"One reason abundance remains hard to accept is because we live in an extraordinarily uncertain world, and decision making in the face of uncertainty is never easy.  In a perfectly rational world, when given a choice, we would asses the probability and the utility of all possible outcomes and then combine these two to make our call.  But humans rarely have all the facts, we can't possibly know all the outcomes, and - even if we did - we have neither the temporal flexibility nor the neurological capacity to analyze all the data.  Rather, our decisions are made based on limited, often unreliable, information, and further hampered by internal limits (the brain's processing power) and external limits (the time constraints under which we have to make our decision).  So we have developed an unconscious strategy, a problem-solving aid for just such situations: we rely upon heuristics."  Chapter 3, Seeing The Forest Through The Trees, Cognitive Biases, pg 29
 In the world we actually live in, some 3,500 years ago someone developed a methodology that assumed both uncertainty and the absence of complete (or even reliable) knowledge upon which to base decisions.  Upon occasion I have the amusing conceit to think that Sun Tzu may well have been simply the most observant guy of his fellow humans behavior to have ever existed, and that his famous treatise may in fact be the oldest surviving example of an effective job application known to human history.  That bit of hubris notwithstanding, I do know that the principles of strategy he recorded offer a far more consistent and broadly applicable standard upon which to base decision making then any possible format of qualified guesses possibly could reliably achieve.  I'm not dismissing heuristics, knowing what you don't know is valuable; maybe a conscious strategy would be a better choice, that's all.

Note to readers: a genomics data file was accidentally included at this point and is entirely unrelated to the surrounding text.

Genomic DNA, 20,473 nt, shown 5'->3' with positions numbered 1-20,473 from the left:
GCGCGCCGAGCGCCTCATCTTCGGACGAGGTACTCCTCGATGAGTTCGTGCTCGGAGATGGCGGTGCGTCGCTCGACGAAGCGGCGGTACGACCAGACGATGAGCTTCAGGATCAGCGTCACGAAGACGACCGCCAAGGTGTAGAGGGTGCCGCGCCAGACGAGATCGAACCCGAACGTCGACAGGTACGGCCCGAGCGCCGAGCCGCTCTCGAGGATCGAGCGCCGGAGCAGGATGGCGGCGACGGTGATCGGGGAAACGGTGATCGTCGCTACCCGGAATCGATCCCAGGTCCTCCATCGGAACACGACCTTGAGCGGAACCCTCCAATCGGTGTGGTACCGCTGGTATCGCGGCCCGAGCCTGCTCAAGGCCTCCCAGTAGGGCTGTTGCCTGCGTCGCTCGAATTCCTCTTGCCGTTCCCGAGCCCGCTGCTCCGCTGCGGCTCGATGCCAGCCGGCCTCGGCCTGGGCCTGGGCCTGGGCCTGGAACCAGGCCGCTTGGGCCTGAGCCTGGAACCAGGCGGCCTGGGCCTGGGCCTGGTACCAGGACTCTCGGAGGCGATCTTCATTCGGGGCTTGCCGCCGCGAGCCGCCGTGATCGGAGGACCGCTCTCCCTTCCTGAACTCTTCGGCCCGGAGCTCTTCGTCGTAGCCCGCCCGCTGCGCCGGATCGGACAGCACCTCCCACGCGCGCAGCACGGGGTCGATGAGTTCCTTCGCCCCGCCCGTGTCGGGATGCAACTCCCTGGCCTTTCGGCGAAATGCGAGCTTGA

I firmly believe that we are capable of developing technology that deliberately applies the principles of classical strategy to our knowledge base so as to vastly improve our individual capability to quantifiably apply that to our decision making process as a matter of routine.  If all of our major choices (those which we spend time and effort deciding - the ones not having an intuitive answer immediately apparent) were the result of a data search of all pertinent information, ranked by a series of hierarchies to arrive at a select number of choices with predetermined probabilities of result, then we all become much more capable of providing for our individual wants and needs through our own arrangements.  This presents an obvious source of conflict of course.

Diamandis and Kotler seem to be comfortable in the belief that networks of users of technology will accrete naturally.  While true enough, this position leaves the direction of such growth far too susceptible to destructive (or merely oppositional) forces influence.  My belief is that such user networks deserve nurturing and promotion in their growth process; in direction, in speed and in the very nature of that growth.  People should be be made aware of the increased possibility for their personal development, be directed to the means of doing so achievable from their circumstance and taught the philosophical values and standards appropriate to the safe usage of technology.  I will write more on this in another post, but I believe Peter Diamandis in particular needs to re-evaluate his apparent position on the development of networks, both in light of the individuals safety as well as the effect such networks have on peaceably ..., err, encouraging political hierarchies to modify existing legislative structures so as to better allow for ease of technology advancement that undeniably disrupts historical technology-based social and economic arrangements.  I submit that such networks can provide a reinforcement of the efforts exerted by organizations such as his own X-Prize Foundation in achieving positive societal change.